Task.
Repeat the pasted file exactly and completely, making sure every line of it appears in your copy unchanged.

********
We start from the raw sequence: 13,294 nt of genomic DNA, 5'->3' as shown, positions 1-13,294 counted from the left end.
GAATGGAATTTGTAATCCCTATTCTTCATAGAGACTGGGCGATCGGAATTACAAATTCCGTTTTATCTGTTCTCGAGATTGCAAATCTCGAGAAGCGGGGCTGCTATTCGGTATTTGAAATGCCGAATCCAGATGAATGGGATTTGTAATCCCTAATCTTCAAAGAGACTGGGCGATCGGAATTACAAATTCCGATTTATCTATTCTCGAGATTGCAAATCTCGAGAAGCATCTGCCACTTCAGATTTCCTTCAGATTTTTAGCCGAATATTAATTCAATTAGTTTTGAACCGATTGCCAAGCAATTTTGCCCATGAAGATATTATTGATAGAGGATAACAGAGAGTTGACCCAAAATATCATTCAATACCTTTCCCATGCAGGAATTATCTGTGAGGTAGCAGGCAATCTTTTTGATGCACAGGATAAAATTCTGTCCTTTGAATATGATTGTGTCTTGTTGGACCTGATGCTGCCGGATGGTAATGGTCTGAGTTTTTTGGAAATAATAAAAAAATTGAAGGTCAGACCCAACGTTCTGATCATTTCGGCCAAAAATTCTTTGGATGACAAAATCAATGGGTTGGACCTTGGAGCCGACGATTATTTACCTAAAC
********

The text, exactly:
We start from the raw sequence: 13,294 nt of genomic DNA, 5'->3' as shown, positions 1-13,294 counted from the left end.
GAATGGAATTTGTAATCCCTATTCTTCATAGAGACTGGGCGATCGGAATTACAAATTCCGTTTTATCTGTTCTCGAGATTGCAAATCTCGAGAAGCGGGGCTGCTATTCGGTATTTGAAATGCCGAATCCAGATGAATGGGATTTGTAATCCCTAATCTTCAAAGAGACTGGGCGATCGGAATTACAAATTCCGATTTATCTATTCTCGAGATTGCAAATCTCGAGAAGCATCTGCCACTTCAGATTTCCTTCAGATTTTTAGCCGAATATTAATTCAATTAGTTTTGAACCGATTGCCAAGCAATTTTGCCCATGAAGATATTATTGATAGAGGATAACAGAGAGTTGACCCAAAATATCATTCAATACCTTTCCCATGCAGGAATTATCTGTGAGGTAGCAGGCAATCTTTTTGATGCACAGGATAAAATTCTGTCCTTTGAATATGATTGTGTCTTGTTGGACCTGATGCTGCCGGATGGTAATGGTCTGAGTTTTTTGGAAATAATAAAAAAATTGAAGGTCAGACCCAACGTTCTGATCATTTCGGCCAAAAATTCTTTGGATGACAAAATCAATGGGTTGGACCTTGGAGCCGACGATTATTTACCTAAAC